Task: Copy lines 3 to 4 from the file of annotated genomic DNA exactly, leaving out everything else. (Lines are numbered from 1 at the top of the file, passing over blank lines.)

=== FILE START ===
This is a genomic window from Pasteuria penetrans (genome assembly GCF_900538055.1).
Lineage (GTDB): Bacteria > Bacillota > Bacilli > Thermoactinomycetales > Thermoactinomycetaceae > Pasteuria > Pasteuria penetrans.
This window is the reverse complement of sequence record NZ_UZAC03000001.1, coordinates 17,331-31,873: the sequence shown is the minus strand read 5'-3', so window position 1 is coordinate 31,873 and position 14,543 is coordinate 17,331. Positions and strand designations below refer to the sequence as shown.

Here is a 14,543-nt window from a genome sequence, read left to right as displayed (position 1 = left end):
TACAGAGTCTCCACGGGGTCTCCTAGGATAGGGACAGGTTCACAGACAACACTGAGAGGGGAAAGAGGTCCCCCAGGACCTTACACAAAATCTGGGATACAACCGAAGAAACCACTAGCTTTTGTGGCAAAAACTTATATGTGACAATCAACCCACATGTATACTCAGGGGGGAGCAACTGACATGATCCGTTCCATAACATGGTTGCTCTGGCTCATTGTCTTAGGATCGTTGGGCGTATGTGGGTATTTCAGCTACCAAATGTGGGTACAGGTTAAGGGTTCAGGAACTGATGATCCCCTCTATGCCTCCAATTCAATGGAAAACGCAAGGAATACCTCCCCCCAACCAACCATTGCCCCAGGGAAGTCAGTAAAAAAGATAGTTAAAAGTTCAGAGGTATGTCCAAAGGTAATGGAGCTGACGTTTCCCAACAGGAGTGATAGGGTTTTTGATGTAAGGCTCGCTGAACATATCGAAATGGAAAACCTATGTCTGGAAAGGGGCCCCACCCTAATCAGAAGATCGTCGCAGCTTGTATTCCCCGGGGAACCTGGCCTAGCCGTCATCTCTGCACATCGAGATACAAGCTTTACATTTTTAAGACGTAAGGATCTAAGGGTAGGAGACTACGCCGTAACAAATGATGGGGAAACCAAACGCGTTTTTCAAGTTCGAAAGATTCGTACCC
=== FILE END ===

This window is the reverse complement of sequence record NZ_UZAC03000001.1, coordinates 17,331-31,873: the sequence shown is the minus strand read 5'-3', so window position 1 is coordinate 31,873 and position 14,543 is coordinate 17,331. Positions and strand designations below refer to the sequence as shown.

Here is a 14,543-nt window from a genome sequence, read left to right as displayed (position 1 = left end):